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Background: The Definition Of Agenthood

Although there is no generally accepted definition of an agent, there is some consensus on the (possible) properties of an agent (Wooldridge, 2002; Wooldridge & Jennings, 1995): Agents are hardware or software-based computer systems that enjoy the properties of:

  • Autonomy: The agent operates without the direct intervention of humans or other agents and has some control over its own actions and internal state.

  • Reactivity: Agents perceive their environment and react to it in a timely fashion.

  • Pro-Activity: Agents take initiatives to perform actions and may set and pursue their own goals.

  • Social Ability: Agents interact with other agents (and humans) by communication; they may coordinate and cooperate while performing tasks.

Key Terms in this Chapter

Agent-Oriented Programming Language: AOP Language is a language that enables the programmer to program intelligent agents, as defined previously, (in the strong sense) in terms of agent-oriented (mentalistic) notions such as beliefs, goals, and plans.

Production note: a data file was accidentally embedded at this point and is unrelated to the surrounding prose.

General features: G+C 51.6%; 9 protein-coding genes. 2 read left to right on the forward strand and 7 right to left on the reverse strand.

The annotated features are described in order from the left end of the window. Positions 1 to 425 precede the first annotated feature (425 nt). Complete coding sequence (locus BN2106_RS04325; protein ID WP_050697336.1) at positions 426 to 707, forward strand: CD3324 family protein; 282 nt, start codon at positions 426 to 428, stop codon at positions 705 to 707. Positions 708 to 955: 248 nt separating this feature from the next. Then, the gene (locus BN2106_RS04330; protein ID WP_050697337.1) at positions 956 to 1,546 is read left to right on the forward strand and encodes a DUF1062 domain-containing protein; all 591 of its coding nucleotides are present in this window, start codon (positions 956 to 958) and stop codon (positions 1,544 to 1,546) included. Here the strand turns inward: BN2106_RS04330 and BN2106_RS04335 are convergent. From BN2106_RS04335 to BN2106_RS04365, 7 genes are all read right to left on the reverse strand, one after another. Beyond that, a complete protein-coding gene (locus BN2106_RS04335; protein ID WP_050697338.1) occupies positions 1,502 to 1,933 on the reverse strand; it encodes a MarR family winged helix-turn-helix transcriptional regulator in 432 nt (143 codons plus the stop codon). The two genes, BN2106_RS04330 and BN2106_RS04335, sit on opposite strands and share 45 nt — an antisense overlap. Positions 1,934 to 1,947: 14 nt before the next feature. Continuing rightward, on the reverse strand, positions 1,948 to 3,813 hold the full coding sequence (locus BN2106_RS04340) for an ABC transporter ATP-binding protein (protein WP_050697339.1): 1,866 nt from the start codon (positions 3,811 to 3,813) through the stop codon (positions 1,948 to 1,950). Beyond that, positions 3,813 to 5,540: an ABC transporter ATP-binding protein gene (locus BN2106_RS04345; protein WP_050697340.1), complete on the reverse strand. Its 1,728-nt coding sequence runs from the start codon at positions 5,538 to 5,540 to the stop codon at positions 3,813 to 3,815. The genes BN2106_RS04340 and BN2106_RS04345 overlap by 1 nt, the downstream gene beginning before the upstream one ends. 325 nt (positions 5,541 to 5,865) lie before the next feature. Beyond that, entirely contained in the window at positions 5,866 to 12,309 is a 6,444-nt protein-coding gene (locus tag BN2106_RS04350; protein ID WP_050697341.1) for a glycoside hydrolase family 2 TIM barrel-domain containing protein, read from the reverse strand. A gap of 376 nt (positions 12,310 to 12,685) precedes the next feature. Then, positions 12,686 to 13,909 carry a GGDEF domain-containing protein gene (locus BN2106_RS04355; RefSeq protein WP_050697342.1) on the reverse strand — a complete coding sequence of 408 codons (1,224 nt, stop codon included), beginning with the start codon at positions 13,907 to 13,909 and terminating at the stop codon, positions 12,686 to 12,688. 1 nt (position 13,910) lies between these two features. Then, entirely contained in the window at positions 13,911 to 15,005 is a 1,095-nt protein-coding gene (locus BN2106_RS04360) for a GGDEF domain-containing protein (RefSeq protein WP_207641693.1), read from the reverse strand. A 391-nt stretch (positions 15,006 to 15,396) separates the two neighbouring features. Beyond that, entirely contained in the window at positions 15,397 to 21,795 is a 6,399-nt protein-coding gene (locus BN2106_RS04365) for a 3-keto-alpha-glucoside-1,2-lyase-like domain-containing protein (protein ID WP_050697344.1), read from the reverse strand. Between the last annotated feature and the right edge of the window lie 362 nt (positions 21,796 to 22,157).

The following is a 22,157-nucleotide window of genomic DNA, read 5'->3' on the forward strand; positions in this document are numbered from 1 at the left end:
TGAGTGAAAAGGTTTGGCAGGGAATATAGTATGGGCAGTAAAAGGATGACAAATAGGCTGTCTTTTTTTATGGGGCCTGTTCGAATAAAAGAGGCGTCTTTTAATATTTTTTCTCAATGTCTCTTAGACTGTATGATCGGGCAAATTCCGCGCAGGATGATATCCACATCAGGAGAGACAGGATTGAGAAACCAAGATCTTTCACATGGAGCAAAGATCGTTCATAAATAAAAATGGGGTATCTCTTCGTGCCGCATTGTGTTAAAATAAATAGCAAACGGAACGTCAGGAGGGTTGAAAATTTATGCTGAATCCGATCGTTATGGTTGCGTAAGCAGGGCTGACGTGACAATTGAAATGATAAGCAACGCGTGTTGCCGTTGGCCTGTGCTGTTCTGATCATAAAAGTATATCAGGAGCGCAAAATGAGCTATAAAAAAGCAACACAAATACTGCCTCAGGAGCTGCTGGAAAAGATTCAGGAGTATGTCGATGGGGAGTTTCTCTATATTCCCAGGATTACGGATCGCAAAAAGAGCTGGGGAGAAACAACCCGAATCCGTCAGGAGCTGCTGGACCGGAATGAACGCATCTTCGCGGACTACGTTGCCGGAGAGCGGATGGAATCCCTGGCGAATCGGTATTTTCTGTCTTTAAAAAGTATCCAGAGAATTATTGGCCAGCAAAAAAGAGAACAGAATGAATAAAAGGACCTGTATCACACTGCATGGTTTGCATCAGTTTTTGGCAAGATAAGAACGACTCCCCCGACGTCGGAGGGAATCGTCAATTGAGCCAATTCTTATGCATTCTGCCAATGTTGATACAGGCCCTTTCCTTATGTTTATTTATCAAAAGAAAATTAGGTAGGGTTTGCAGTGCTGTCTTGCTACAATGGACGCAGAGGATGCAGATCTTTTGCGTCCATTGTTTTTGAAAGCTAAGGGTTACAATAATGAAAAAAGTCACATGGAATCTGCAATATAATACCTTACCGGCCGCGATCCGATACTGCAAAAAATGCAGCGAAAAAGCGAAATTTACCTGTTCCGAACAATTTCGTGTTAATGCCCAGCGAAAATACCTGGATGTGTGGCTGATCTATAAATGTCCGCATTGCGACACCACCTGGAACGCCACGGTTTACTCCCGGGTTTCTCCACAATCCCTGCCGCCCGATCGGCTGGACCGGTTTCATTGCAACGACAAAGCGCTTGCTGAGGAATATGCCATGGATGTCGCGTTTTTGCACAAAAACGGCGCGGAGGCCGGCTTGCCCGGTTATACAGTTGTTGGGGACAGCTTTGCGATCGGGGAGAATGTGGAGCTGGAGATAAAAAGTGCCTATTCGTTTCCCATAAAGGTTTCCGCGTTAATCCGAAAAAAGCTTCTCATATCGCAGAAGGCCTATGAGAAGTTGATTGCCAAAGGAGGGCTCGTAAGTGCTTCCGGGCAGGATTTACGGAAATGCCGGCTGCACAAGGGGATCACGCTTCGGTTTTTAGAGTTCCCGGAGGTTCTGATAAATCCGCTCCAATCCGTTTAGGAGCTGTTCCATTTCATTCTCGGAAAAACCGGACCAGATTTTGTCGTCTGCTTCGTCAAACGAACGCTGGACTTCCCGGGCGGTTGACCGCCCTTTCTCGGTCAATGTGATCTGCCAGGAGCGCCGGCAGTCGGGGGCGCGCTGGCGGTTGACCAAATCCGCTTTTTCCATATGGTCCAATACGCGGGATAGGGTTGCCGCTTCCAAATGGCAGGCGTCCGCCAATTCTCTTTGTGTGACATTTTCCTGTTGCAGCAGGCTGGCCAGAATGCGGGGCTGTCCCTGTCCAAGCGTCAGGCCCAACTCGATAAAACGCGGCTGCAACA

Multi-Agent System (MAS)/Agent Society: MAS agent society is a collection of agents sharing the same environment and possibly also tasks, goals, and norms, and therefore are part of the same organization.

Electronic Institution: Electronic institution is a (sub)system to regulate the behavior of agents in a multi-agent system/agent society, in particular their interaction, in compliance with the norms in force in that society.

Pro-Active Agent: Pro-active agent is an agent that takes initiatives to perform actions and may set and pursue its own goals.